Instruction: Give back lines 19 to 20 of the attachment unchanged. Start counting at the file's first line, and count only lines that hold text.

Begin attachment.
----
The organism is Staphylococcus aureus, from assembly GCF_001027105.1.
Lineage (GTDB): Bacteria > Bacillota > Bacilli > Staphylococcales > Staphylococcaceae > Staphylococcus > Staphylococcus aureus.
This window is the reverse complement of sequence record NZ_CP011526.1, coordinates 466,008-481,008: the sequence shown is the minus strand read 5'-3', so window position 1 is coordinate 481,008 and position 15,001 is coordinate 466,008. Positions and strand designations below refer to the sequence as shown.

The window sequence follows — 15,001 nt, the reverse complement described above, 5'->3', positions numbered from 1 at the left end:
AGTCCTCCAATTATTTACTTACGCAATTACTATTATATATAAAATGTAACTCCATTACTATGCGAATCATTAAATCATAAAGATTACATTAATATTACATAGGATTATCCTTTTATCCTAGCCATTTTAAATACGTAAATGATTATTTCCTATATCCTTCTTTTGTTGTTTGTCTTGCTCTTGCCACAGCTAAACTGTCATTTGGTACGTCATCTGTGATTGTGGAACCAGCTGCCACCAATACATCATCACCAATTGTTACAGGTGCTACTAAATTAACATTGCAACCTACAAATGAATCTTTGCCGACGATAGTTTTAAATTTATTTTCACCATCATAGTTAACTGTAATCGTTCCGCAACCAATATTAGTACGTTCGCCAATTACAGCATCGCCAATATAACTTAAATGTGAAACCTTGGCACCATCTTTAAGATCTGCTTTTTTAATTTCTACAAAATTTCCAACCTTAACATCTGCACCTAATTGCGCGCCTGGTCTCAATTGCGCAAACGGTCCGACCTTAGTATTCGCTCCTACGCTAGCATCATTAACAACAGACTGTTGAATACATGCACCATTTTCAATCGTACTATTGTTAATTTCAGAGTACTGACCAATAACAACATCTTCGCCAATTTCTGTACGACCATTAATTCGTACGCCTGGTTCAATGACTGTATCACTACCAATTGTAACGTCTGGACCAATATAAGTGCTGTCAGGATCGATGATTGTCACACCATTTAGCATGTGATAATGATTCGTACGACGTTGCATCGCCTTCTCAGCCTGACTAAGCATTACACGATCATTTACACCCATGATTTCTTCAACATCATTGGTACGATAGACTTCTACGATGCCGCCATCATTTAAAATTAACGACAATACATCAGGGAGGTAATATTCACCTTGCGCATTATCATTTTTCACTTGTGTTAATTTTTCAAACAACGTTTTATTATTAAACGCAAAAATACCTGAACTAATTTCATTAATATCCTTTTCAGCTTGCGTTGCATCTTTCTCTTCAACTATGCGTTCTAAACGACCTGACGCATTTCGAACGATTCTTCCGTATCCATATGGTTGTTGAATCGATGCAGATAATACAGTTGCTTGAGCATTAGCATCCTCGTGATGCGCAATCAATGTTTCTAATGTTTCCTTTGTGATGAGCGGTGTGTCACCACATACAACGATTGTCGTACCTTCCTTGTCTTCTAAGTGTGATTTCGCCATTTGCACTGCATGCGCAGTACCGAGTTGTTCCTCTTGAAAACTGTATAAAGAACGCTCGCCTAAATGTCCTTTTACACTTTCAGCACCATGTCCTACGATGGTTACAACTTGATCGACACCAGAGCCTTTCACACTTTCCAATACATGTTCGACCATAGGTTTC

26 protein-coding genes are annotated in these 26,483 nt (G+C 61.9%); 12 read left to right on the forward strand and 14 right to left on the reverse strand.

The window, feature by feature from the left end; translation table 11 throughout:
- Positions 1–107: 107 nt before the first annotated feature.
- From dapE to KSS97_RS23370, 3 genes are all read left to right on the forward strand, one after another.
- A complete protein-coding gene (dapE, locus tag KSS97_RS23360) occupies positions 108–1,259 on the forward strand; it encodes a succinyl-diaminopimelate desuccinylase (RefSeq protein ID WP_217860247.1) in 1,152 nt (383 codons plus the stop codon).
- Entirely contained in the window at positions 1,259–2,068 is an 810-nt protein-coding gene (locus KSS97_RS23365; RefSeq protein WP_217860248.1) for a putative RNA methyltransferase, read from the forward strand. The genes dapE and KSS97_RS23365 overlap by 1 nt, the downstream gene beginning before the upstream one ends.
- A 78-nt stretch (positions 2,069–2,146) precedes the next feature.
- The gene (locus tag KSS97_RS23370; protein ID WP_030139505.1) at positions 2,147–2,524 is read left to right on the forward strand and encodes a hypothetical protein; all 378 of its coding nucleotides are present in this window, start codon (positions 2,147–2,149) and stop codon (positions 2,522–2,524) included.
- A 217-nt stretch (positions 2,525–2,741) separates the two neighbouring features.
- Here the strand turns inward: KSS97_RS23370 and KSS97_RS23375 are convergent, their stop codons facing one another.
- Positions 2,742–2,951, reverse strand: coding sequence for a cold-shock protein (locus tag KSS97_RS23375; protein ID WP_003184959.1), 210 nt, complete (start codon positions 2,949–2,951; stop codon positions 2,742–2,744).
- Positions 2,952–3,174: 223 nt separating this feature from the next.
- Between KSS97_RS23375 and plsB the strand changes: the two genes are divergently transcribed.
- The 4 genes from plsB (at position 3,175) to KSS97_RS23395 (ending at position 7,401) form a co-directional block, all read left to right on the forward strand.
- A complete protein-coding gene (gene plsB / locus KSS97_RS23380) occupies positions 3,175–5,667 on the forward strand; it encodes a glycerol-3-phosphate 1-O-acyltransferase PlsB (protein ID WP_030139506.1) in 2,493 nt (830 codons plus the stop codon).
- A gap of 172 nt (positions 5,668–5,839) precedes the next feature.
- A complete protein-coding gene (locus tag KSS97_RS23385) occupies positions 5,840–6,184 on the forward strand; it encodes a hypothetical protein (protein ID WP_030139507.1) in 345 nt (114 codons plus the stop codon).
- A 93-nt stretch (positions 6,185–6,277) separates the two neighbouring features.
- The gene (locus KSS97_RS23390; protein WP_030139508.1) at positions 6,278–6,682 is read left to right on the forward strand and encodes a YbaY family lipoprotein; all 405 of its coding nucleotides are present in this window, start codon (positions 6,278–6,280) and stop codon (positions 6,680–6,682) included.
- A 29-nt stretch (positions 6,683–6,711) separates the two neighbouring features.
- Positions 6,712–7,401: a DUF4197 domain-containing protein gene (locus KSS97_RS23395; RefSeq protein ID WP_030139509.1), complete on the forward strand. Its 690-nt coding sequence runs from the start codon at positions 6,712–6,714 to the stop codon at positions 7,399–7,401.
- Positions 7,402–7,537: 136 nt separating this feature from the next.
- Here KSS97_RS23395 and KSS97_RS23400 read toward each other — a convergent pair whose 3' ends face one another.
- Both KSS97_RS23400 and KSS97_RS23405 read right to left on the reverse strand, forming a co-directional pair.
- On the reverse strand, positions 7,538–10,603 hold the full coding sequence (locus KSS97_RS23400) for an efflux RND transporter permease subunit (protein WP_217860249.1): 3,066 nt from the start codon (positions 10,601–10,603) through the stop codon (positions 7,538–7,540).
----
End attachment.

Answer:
- The 4 genes from plsB (at position 3,175) to KSS97_RS23395 (ending at position 7,401) form a co-directional block, all read left to right on the forward strand.
- A complete protein-coding gene (gene plsB / locus KSS97_RS23380) occupies positions 3,175–5,667 on the forward strand; it encodes a glycerol-3-phosphate 1-O-acyltransferase PlsB (protein ID WP_030139506.1) in 2,493 nt (830 codons plus the stop codon).